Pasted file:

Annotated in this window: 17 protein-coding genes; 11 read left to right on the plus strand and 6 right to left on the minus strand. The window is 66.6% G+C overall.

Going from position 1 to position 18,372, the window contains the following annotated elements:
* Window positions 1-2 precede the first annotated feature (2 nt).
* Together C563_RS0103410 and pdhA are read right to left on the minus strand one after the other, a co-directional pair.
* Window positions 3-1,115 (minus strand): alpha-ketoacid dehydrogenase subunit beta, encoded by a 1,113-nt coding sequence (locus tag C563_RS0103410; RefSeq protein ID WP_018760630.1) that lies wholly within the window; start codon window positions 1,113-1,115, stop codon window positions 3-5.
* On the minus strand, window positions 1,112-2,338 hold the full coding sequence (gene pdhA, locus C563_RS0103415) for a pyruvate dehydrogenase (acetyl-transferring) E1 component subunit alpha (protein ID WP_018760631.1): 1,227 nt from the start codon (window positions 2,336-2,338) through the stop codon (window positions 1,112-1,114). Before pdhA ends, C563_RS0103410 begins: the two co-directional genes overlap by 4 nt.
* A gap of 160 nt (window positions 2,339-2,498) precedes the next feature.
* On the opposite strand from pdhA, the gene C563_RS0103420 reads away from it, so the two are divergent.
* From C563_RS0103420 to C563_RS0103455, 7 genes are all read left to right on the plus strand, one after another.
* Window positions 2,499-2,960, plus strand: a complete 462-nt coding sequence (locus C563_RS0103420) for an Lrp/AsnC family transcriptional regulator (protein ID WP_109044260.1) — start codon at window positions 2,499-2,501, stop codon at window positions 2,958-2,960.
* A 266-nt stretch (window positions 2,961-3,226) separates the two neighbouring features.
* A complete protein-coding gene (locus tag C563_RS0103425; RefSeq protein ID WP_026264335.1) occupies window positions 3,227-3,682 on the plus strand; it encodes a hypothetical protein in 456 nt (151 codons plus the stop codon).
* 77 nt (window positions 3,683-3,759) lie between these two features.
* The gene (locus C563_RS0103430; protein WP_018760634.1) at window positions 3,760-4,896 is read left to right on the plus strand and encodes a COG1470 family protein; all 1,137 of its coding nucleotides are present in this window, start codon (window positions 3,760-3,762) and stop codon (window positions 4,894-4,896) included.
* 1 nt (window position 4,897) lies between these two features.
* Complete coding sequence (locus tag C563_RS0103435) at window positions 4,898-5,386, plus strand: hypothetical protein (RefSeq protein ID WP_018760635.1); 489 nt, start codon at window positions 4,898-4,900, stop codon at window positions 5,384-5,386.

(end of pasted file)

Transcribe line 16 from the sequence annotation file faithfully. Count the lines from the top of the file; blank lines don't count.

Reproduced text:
* Complete coding sequence (locus tag C563_RS0103435) at window positions 4,898-5,386, plus strand: hypothetical protein (RefSeq protein ID WP_018760635.1); 489 nt, start codon at window positions 4,898-4,900, stop codon at window positions 5,384-5,386.